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# Modular Arithmetic PowerPoint PPT Presentation

Modular Arithmetic. Shirley Moore CS4390/5390 Fall 2013 http://svmoore.pbworks.com/ September 5, 2013 . Agenda. Intro to Matlab by Rogelio Long (cont.) (15 min) Discuss homework from last class (15 min ) Modular arithmetic ( 20 min ) Fermat’s Little Theorem (20 min)

Modular Arithmetic

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## Modular Arithmetic

Shirley Moore

CS4390/5390 Fall 2013

http://svmoore.pbworks.com/

September 5, 2013

### Agenda

• Intro to Matlab by Rogelio Long (cont.) (15 min)

• Discuss homework from last class (15 min)

• Modular arithmetic (20min)

• Fermat’s Little Theorem (20 min)

• Wrap-up and preparation for next class (5 min)

### Modular Arithmetic

• The number X (mod Y) is the remainder when X is divided by Y.

• For example: 7 (mod 3) is 1 because 7 = 2 * 3 + 1. That is, when you divide 7 by 3, you get a remainder of 1.

• The "modulo Y" terminology can also be used in the following way: Z = X (mod Y), meaning that Z and X have the same remainder when divided by Y. For example: 7 = 25 (mod 3)because 7 = 2 * 3 + 1 and 25 = 8 * 3 + 1

• Find the units digit of the sum

2403 + 791 + 688 + 4339

i.e., 2403 + 791 + 688 + 4339 (mod 10)

• In general, if a, b, c, and d are integers and m is a positive integer such that

a = c (mod m) and b = d (mod m)

then

a + b = c + d (mod m)

Proof:

### Modular Multiplication

• When you take products of many numbers and you want to find their remainder modulo n, you never need to worry about numbers bigger than the square of n.

• Pick any two numbers x and y, and look at their remainders (mod 7):

a = x (mod 7)

b= y (mod 7)

• Compare the remainder modulo 7 of the products xy and ab:

xy (mod 7) with ab (mod 7)

• For example, try x = 26, y = 80

### Modular Multiplication of Many Numbers

• If we want to multiply many numbers modulon, we can first reduce all numbers to their remainders. Then, we can take any pair of them, multiply and reduce again.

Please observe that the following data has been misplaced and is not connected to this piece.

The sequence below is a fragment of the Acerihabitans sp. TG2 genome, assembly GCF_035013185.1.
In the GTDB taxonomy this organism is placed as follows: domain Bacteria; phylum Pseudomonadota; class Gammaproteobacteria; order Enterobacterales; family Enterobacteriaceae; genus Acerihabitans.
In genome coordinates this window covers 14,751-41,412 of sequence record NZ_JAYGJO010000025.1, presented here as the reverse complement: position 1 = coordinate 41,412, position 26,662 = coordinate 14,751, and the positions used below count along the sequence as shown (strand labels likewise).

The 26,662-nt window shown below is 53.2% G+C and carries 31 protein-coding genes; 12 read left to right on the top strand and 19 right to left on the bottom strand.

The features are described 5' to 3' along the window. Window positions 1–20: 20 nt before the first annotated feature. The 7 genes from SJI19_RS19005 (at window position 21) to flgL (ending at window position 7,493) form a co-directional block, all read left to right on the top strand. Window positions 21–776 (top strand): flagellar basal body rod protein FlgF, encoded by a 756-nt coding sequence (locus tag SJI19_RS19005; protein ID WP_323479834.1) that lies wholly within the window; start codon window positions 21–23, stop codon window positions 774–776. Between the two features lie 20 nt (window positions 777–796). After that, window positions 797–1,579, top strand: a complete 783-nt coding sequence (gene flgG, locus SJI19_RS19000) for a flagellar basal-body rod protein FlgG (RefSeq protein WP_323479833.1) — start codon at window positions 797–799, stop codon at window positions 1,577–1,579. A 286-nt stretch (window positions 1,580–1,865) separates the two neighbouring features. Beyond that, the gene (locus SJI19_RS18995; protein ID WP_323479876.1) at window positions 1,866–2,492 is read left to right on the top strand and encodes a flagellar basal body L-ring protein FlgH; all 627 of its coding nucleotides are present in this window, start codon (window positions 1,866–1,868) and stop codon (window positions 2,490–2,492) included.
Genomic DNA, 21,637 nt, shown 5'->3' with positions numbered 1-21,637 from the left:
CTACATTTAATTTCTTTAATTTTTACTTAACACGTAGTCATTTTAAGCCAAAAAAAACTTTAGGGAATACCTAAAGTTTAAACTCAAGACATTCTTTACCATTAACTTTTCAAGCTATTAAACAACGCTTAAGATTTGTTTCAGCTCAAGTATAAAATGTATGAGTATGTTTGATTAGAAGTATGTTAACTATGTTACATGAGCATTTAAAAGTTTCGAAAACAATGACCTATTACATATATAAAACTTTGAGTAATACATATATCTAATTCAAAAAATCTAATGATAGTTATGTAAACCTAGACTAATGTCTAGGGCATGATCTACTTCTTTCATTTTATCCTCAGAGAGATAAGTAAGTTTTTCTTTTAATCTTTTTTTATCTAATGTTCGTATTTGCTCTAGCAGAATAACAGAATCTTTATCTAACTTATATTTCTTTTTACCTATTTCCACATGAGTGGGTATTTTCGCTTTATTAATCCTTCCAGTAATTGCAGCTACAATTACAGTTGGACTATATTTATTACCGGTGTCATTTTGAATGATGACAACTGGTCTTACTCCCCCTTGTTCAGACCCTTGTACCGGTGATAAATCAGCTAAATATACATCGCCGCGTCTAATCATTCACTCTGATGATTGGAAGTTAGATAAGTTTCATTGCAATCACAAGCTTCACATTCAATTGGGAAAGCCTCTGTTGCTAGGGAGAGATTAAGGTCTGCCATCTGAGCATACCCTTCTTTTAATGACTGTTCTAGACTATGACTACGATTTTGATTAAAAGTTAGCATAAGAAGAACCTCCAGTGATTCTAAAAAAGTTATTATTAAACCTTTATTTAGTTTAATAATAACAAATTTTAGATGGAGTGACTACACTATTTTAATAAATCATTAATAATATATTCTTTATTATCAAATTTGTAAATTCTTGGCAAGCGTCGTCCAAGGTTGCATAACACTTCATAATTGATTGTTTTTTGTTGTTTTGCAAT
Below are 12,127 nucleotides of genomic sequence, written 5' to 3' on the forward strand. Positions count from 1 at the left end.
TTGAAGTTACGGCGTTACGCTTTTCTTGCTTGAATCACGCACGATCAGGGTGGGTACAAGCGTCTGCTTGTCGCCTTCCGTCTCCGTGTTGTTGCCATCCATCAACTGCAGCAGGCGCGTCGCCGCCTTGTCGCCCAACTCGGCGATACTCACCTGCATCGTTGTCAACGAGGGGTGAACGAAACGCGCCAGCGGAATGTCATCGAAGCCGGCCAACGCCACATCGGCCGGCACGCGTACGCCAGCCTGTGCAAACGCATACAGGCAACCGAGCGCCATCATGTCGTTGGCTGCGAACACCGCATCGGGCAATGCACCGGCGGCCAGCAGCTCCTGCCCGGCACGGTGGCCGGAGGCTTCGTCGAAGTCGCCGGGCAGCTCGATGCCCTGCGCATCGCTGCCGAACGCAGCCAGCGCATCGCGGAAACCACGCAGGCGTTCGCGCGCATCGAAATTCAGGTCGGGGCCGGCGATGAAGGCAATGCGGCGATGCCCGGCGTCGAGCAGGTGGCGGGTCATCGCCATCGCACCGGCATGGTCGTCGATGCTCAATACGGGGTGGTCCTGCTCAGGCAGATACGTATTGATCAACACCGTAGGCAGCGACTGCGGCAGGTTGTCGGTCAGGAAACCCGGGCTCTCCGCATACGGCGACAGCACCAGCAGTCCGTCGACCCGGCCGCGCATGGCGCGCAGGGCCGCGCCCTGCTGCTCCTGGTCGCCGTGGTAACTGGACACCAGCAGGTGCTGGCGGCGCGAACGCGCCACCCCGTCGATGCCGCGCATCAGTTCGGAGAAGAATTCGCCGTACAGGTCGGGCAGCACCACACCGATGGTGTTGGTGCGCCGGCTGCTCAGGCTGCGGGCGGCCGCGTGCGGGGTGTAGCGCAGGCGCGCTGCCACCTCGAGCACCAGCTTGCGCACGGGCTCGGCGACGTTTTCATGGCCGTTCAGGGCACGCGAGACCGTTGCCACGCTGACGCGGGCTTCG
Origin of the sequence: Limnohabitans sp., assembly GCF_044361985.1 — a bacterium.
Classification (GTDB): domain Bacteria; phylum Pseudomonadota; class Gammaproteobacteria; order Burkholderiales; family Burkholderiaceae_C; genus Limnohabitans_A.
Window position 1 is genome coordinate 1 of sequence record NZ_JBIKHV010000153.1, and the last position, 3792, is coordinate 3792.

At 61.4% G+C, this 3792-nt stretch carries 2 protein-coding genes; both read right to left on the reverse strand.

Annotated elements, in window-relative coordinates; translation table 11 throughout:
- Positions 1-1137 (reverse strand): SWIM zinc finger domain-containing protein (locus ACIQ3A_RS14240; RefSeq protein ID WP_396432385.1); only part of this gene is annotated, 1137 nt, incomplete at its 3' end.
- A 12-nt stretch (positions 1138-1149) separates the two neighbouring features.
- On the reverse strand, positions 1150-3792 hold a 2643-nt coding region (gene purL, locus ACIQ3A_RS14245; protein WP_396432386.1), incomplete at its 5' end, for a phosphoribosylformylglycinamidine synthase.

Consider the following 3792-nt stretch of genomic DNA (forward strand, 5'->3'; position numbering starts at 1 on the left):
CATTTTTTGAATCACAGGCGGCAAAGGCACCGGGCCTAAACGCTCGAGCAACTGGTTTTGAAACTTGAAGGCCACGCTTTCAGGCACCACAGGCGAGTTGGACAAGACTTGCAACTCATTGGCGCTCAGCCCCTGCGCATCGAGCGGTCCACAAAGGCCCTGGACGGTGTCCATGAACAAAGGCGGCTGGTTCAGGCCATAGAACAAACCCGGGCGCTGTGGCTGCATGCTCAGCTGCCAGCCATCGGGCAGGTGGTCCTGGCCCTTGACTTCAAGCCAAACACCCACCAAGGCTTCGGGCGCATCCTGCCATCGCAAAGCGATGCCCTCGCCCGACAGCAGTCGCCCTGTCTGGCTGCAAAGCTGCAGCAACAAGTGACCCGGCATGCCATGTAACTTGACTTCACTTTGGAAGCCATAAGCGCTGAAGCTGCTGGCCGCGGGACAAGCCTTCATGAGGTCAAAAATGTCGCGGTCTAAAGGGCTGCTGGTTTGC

• For example, suppose we want to find

X = 36 * 53 * 91 * 17 * 22 (mod 29)

• What is the largest number we have to multiply?

### Modular Exponentiation

• Suppose we would like to calculate 1143 (mod 13).

• The straightforward method would be to multiply 11 by 11, then to multiply the result by 11, and so forth. This would require 42 multiplications.

• We can save a lot of multiplications if we do the following:

• First write 43 as a sum of powers of 2:

43 = 32 + 8 + 2 + 1

• That means that 1143 = 1132 * 118 * 112 * 11 .

• How many multiplications are required, and what is the largest number we have to multiply?

### Fermat’s Little Theorem

• First stated by Pierre de Fermat in 1640

• First published proof by Leonhard Euler in 1736

• Highly useful for simplifying the computation of exponents in modular arithmetic

• Corollary by Euler serves as the basis for RSA encryption

• Theorem: If p is a prime number and p does not divide a, then ap-1 = 1 (mod p)

• Example: p = 5

• Proof: See

• Use FLT to find 3100,000 (mod 53)

### Use FLT to prove a number is composite without factoring it

• To prove n is composite, find some a such that a is not a multiple of n and an-1 ≠ 1 (mod n).

• Is 91 a prime number? Try a = 2.

• 75 = 1 (mod 6), so is 6 prime?

• True or False: If bn-1 = 1 (mod n) for all b such that b is not a multiple of n, then n is prime.